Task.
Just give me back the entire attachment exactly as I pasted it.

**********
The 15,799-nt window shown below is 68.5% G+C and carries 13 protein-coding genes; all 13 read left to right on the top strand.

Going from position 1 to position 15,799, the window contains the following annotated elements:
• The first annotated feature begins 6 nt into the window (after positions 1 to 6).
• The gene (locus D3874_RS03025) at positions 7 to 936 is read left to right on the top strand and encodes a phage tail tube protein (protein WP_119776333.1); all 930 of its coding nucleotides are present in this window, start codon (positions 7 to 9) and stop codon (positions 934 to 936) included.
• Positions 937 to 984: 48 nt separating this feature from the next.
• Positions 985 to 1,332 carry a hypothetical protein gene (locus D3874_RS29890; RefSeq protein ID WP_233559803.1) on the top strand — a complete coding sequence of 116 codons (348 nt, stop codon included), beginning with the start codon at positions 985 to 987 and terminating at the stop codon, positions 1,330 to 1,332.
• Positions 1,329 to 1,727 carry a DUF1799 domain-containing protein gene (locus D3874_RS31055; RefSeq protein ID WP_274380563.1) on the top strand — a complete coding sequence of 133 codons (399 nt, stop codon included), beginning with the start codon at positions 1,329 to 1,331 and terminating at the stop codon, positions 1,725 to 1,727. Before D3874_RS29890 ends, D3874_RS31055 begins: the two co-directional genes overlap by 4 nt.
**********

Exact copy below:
The 15,799-nt window shown below is 68.5% G+C and carries 13 protein-coding genes; all 13 read left to right on the top strand.

Going from position 1 to position 15,799, the window contains the following annotated elements:
• The first annotated feature begins 6 nt into the window (after positions 1 to 6).
• The gene (locus D3874_RS03025) at positions 7 to 936 is read left to right on the top strand and encodes a phage tail tube protein (protein WP_119776333.1); all 930 of its coding nucleotides are present in this window, start codon (positions 7 to 9) and stop codon (positions 934 to 936) included.
• Positions 937 to 984: 48 nt separating this feature from the next.
• Positions 985 to 1,332 carry a hypothetical protein gene (locus D3874_RS29890; RefSeq protein ID WP_233559803.1) on the top strand — a complete coding sequence of 116 codons (348 nt, stop codon included), beginning with the start codon at positions 985 to 987 and terminating at the stop codon, positions 1,330 to 1,332.
• Positions 1,329 to 1,727 carry a DUF1799 domain-containing protein gene (locus D3874_RS31055; RefSeq protein ID WP_274380563.1) on the top strand — a complete coding sequence of 133 codons (399 nt, stop codon included), beginning with the start codon at positions 1,329 to 1,331 and terminating at the stop codon, positions 1,725 to 1,727. Before D3874_RS29890 ends, D3874_RS31055 begins: the two co-directional genes overlap by 4 nt.